The Future of the Corpse
Changing Ecologies of Death and Disposition
Around the globe, roughly 165,000 individuals die every day. The Neanderthals were the first human species to bury their dead, entombing them with stone tools, animal bones, and other artifacts in shallow graves.
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This book reviews the spectrum of death, from when the living person turns to corpse until the person lives in the memory of mourners, and its impact on the ecology of the socio-cultural community and physical environment.
This book demonstrates that American society today is in a pivotal period for re-imaging end-of-life care, funerary services, human disposition methods, memorializing, and mourning. The editors and contributors outline the past, present, and future of death care rituals, pointing to promising new practices and innovative projects that show how we can better integrate the dying and dead with the living and create positive change that supports sustainable stewardship of our environment. Individual chapters describe prevailing practices and issues in different settings where people die and in postmortem rituals; disposition and current ecologically and, in urban areas, spatially unsustainable methods; law of human remains; customs and trends among key stakeholders, such as cemeteries and funeral directors; and relevant technological advances. The book culminates in a presentation of emerging sustainable disposition technologies and innovative designs for proposed public memorial projects that respond to shifting values, beliefs, and priorities among an increasingly diverse population.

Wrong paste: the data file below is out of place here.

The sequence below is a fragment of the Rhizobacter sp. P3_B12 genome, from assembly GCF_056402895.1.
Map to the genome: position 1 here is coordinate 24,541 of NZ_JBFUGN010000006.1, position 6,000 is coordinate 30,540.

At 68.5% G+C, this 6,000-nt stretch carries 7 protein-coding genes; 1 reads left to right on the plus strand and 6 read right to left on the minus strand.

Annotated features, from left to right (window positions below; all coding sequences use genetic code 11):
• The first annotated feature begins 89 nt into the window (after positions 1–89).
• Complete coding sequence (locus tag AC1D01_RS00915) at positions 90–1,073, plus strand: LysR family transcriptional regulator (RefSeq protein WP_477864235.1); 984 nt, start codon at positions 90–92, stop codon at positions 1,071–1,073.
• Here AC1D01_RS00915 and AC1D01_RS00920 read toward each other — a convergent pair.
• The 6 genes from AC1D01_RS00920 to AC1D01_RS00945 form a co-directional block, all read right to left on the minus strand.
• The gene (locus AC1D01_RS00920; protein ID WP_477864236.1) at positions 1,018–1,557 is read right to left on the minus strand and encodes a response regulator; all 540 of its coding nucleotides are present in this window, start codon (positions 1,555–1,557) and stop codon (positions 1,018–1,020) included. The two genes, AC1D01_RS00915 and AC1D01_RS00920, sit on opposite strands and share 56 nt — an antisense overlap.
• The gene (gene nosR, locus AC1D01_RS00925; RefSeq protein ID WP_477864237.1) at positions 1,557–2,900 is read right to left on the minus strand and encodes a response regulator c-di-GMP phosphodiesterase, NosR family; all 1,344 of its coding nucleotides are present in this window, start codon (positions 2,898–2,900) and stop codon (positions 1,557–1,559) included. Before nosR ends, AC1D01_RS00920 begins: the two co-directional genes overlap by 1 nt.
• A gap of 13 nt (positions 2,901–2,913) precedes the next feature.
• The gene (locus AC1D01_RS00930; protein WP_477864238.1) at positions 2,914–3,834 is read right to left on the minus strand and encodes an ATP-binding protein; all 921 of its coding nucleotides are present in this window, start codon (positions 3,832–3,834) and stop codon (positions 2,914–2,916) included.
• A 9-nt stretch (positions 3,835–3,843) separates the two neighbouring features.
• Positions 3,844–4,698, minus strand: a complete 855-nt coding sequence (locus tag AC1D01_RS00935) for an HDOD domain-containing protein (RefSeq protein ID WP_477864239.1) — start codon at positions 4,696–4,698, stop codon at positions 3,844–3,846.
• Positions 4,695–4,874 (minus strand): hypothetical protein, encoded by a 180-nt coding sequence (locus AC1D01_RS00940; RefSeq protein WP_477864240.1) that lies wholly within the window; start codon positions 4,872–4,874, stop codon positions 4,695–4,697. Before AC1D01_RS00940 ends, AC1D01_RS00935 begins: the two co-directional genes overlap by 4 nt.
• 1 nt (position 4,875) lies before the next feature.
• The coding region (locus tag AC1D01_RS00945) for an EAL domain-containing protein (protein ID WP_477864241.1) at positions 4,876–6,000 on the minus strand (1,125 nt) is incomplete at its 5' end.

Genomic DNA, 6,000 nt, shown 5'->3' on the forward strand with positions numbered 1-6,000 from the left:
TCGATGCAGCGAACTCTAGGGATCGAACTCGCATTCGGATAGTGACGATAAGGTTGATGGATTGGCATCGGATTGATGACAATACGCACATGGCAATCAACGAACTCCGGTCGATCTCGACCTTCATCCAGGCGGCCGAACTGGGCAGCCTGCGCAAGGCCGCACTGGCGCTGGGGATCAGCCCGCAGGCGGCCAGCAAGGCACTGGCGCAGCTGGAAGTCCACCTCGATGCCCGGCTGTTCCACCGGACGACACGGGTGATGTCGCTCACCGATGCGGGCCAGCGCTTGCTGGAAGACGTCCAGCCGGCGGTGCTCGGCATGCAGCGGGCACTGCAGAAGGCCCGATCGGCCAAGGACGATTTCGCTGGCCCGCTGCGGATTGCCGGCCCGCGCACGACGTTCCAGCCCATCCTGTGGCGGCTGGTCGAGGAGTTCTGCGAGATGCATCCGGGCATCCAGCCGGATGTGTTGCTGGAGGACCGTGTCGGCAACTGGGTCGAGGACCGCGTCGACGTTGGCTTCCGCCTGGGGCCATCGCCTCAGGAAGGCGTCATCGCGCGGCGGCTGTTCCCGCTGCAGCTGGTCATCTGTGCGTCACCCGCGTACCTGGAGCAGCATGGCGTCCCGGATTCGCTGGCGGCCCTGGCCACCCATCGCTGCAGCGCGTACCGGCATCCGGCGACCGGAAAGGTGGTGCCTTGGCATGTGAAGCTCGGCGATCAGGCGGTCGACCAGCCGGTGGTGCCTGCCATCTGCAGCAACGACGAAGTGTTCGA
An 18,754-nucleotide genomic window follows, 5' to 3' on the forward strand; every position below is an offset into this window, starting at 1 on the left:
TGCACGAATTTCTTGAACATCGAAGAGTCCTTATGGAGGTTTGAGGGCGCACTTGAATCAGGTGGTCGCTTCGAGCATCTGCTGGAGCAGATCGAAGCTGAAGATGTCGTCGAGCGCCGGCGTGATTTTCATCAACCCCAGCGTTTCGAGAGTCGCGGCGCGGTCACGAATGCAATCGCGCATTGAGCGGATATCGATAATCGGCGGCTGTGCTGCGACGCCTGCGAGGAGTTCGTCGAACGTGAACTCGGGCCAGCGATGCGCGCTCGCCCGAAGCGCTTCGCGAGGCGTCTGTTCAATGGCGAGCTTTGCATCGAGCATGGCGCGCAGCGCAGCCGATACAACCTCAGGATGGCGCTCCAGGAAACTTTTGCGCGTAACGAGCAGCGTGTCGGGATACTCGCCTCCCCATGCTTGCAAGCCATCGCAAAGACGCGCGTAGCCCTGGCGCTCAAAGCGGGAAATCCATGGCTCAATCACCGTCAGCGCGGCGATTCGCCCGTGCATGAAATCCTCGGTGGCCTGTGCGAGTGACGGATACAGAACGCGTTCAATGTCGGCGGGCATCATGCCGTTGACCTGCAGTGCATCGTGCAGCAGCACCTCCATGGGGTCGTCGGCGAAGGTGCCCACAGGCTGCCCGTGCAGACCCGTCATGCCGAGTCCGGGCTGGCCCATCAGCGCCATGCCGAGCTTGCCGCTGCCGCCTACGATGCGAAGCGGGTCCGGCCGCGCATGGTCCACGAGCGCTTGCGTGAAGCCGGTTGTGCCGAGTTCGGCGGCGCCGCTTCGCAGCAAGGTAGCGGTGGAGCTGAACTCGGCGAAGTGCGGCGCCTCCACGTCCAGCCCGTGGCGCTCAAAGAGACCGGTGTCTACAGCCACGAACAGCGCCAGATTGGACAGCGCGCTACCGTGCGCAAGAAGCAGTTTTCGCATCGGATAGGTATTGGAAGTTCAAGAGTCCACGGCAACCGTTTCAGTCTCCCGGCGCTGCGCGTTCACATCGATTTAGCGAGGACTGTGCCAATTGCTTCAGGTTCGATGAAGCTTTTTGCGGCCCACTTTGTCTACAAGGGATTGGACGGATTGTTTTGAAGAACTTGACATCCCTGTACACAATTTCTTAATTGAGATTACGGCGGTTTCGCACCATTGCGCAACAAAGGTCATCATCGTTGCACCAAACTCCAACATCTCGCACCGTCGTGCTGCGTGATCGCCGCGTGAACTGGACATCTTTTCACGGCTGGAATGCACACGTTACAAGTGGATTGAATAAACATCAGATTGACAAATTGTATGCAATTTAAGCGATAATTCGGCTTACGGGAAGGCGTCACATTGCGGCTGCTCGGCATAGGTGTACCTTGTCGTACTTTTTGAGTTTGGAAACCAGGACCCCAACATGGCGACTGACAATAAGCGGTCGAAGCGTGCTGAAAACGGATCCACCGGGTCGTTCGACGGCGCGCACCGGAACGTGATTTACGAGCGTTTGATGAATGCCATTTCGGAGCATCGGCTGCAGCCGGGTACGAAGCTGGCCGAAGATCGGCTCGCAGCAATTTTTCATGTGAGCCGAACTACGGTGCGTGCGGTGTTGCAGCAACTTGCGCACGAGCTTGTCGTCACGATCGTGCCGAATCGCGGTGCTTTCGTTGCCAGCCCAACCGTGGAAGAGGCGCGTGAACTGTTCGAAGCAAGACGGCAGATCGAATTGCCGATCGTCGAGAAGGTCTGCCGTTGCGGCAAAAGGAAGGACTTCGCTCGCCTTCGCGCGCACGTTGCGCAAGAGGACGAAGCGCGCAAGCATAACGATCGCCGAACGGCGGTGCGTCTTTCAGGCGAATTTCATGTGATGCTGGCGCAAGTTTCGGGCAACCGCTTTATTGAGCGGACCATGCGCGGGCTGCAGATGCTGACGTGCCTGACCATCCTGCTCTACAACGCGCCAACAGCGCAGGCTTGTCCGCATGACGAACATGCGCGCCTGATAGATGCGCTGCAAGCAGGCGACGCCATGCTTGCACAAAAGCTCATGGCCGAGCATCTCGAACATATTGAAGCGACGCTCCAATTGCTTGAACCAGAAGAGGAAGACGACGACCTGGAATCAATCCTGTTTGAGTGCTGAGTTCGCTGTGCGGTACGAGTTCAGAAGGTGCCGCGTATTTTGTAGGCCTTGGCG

- Demonstrates the centrality of death care—from the deathbed to rituals of commemoration and mourning—in our individual and communal life and cultures
- Reveals promising trends in human disposition, burial places, funerary officiant profession, technologies of memorialization, and grief therapy
- Addresses how COVID-19 has accelerated and highlighted the need to address our changing death-care landscape on every level
- Points to paradigm shifts in the U.S. population's value system and beliefs that will impact how we manage death care individually and communally
- Presents innovative design proposals showing how spaces of remembrance and ritual can be integrated with urban life